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That’s fine, and totally okay… after 1 hr of inactivity, they should be logged out.

The problem is that I’m getting reports of people being logged out after 20-30 minutes.

Is there a setting for that 1 hour idle timeout? As I mentioned in my original post, I can’t find it… and that seems like the first place to check, no?

Just to rule out the most obvious cause… is it possible that people are mistaken about the exact time? 30 minutes and 1 hour are not that different :wink:

To continue debugging this, I would suggest the next step is to look into the data available in the user_auth_tokens and user_auth_token_logs tables. They contain all the information about session tokens and expiration.


Yes, it’s the one you mentioned in the OP

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Agreed :wink: I’m testing it right now - logging into my site, going to the forums, and then leaving the browser alone!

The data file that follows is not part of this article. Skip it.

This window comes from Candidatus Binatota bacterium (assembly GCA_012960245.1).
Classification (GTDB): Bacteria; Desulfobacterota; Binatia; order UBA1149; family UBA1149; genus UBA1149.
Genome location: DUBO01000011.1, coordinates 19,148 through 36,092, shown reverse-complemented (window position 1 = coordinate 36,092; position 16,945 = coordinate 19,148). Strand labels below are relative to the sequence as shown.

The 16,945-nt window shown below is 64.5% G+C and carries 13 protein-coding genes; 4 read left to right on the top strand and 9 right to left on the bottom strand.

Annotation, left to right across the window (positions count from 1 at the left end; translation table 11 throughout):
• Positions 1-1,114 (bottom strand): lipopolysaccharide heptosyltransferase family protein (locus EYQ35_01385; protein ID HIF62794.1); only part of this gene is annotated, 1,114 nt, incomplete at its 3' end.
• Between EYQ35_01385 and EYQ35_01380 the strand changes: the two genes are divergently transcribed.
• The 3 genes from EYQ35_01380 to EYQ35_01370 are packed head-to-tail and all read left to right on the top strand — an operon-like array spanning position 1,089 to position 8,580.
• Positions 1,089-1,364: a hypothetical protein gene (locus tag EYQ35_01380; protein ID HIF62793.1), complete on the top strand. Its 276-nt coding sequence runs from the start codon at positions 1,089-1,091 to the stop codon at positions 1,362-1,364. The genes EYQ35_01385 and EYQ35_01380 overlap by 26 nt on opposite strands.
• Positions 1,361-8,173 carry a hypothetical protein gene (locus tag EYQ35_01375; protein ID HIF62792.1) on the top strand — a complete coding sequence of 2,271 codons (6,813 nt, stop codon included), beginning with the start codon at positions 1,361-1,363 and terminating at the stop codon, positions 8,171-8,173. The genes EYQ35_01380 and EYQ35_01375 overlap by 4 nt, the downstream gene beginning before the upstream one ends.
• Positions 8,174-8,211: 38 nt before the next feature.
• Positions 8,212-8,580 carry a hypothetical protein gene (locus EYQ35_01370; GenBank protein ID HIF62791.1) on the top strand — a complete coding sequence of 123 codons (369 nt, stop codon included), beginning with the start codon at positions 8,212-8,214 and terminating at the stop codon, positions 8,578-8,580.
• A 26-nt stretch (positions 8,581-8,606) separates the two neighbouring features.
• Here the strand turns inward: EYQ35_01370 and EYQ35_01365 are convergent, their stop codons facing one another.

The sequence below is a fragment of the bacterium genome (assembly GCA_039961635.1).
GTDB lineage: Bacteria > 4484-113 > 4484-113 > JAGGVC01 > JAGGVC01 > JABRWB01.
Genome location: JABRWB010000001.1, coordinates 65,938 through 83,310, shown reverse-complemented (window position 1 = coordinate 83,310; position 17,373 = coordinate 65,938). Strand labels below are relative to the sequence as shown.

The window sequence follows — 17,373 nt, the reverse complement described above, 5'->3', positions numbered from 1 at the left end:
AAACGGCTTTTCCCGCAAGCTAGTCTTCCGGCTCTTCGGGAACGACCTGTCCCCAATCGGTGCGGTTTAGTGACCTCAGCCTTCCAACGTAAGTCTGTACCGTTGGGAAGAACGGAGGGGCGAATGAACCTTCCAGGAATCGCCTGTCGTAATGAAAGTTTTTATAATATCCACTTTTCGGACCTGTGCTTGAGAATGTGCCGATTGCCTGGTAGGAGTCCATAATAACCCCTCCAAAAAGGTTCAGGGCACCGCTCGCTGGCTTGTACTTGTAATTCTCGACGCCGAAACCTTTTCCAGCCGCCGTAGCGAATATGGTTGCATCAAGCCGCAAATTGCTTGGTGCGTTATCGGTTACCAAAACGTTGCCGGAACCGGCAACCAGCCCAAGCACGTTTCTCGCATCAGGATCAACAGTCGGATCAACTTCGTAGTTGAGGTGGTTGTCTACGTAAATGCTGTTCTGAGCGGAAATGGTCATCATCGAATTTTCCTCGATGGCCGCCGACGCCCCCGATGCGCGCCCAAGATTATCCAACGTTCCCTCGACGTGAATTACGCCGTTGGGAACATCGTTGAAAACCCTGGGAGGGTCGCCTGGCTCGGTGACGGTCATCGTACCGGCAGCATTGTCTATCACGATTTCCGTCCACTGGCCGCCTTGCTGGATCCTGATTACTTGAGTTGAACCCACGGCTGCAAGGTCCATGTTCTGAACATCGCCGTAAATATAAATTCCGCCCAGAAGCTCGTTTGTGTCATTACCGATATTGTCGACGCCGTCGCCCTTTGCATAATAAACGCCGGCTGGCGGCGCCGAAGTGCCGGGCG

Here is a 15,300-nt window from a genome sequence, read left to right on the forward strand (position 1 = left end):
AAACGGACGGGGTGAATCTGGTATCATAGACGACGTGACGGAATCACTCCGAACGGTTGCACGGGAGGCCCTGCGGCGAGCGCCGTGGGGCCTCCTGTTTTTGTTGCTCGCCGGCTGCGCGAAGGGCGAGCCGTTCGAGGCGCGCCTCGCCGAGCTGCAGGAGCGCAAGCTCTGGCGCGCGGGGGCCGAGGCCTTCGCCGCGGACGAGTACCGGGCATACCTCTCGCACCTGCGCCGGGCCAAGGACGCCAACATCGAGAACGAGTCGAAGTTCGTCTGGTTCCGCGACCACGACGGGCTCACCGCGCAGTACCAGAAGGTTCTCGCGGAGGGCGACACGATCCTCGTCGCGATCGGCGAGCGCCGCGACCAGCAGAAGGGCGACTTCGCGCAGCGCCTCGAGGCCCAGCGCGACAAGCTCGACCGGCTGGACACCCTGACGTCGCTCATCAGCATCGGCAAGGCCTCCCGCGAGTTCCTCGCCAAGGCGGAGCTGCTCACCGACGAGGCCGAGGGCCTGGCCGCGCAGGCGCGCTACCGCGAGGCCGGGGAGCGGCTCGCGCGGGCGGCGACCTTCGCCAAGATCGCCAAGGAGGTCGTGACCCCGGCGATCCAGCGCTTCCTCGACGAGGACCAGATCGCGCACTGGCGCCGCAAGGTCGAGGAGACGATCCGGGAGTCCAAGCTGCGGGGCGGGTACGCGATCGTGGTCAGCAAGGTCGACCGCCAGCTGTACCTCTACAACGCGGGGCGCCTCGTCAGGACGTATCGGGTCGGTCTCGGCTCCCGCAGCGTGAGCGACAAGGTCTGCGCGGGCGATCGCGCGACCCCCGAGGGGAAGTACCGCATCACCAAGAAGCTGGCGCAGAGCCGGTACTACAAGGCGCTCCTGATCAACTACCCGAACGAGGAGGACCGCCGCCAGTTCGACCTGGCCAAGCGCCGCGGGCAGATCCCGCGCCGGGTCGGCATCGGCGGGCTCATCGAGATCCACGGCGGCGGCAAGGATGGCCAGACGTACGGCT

Thank you for the tips on the db tables, I’ll investigate further.

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Hmm. As people use the forums and read topics, etc., if they do something that generates an action (create_post, create_topic, edit_post, etc) then I get a message via the webhook. This tells the main site that they’re still active, so I can update the ‘Last Click’ value on their session, preventing a logout. As it should. All good.

However, if a member is just reading messages for a while… their Discourse idle time is being reset every time they do something (which is good), but my main site never receives any webhook messages indicating the user is active, so after 1 hour without any activity (it looks like they went to forums and walked away from the computer) the main site assumes they’re toast and logs them out.